What are the Ethics of Interest Rates?

New York Times columnist Joe Nocera discusses the economic definition of "moral hazard" and what it has to do with the Federal Reserve's decision to lower the interest rate.

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SCOTT SIMON, host:

Listen to some market analysts and they'll tell you that the credit crisis is all the fault of the Federal Reserve. They say investors took bad risks and prospective homebuyers took on mortgages beyond their means, securing the knowledge that the government would make them whole if their investments failed.

And that debate has brought attention to a phrase that's long been common in economic circles but not often heard by the public until maybe this week - moral hazard.

Essentially the concept is that people will take greater risks if they feel there'll be little or no consequence. So after the Fed cut interest rates by half-a-point, Wall Street buzzed with talk that the Central Bank created moral hazard by letting investors off the hook.

We're joined now by Joe Nocera from our studios in New York, our New York Times columnist friend from the world of business.

Joe, thanks very much for being with us.

Mr. JOE NOCERA (Business Columnist, New York Times): Thanks for having me, Scott.

SIMON: Now, in the eyes of critics, how has the Fed encouraged moral hazard?

Mr. NOCERA: This is really an issue that has come up most dramatically in the last week after they did that half-point rate cut, which was larger than anybody thought. And they did it, in part, because they say they were worried about the economy. But the critics are basically saying, look, investors did dumb things. People who bought homes they couldn't afford did dumb things. People who were making subprime loans did dumb things. They all took risks they shouldn't have taken in this old-heated bubble.

And now, the Fed is saying instead of take your medicine and don't do it again, they're basically saying we're going to lower interest rates, make the economy better, try to keep assets of the housing prices high, in effect take everybody off the hook. That's what the argument in this particular case is about. It's not an insignificant argument, and it's one that sort of rippled through the currents of modern American economic history, practically since the new deal.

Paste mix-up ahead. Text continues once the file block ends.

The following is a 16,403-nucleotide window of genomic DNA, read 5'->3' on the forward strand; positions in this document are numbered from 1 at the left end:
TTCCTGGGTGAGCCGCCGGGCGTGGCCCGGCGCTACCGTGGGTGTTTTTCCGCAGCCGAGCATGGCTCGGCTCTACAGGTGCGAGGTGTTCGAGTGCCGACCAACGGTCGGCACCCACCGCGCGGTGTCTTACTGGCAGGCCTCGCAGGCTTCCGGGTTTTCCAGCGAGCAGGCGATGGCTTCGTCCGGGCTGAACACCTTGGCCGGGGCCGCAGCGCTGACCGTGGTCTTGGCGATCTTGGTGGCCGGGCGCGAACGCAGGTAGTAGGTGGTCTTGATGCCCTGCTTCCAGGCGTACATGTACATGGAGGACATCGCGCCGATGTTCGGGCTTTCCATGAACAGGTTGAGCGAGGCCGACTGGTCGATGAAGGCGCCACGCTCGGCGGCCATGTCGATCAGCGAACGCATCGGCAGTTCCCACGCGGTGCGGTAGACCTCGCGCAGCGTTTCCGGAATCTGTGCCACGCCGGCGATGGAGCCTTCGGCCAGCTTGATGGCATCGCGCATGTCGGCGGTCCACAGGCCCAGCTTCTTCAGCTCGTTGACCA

FDR was trying to revive the economy. And by putting all sorts of - sort of safety stops and guarantees and things that gave people confidence in economic life, many, many, many economic conservatives said this is terrible because it takes the risk out and allows people to do things they wouldn't otherwise do.

SIMON: How does the Fed balance these strings of responsibilities? On the one hand, they're supposed to, you know, essentially stand back and let the economy, on its own, establish a normal functioning, safe and secure bases. Yet on the other hand, they are there to protect the economy.

Mr. NOCERA: It's very unusual to see the Fed kind of on the defensive for having made a move that will stimulate the economy. But they are very much on their heels in the wake of this because they're out there saying, look, we're not trying to protect investors and we're not trying to protect even homebuyers, but we are trying to protect the economy because we're worried that if our housing prices dropped too low or, you know, credit dries up too much that the economy will grind to a halt so we have to grease the wheels.

The critics basically say the economy wasn't that bad. You're overreacting. And, you know, you basically should allow a little pain because that will help remind people, the next time around, that this is what happens if you take too much risk and get too giddy in a bubble.

SIMON: The last time I think I heard the term moral hazard applied so dramatically was, of course, following the terrible losses in Louisiana and Mississippi after Hurricane Katrina. When the issue was raised, it was moral hazard at work when all kinds of different agencies enabled the development of coastlines that people knew at one point or another would be vulnerable to hurricanes.

Mr. NOCERA: Well, I would argue that moral hazard is at work in those instances. You know, there's a reason insurers don't insure for floods because they know that the consequences of a coastal hurricane can wipe them out. So they opt out. And so the federal government has basically come in and said, okay, we will offer federal fund insurance, which has given people the confidence to build homes all up and down the coasts. And people love living on the coast. It's a wonderful thing. But it comes with enormous risks.

And put New Orleans aside and just talk about the coastlines, and you can make a pretty strong argument that that government program has given people the feeling that they can live on the coast, their house can be wiped out, and they will be, in some way, made whole. Is it better to have people get federal flood insurance and live on the coast, or would we, as a society, be better served if the federal government says we're not going to do that, you're on your own if you live on the coast. That's what makes it such a tricky and interesting and difficult question.

SIMON: Joe, thank you so much.

Mr. NOCERA: Thanks a lot, Scott.

SIMON: Joe Nocera who has a column in Saturday's New York Times.

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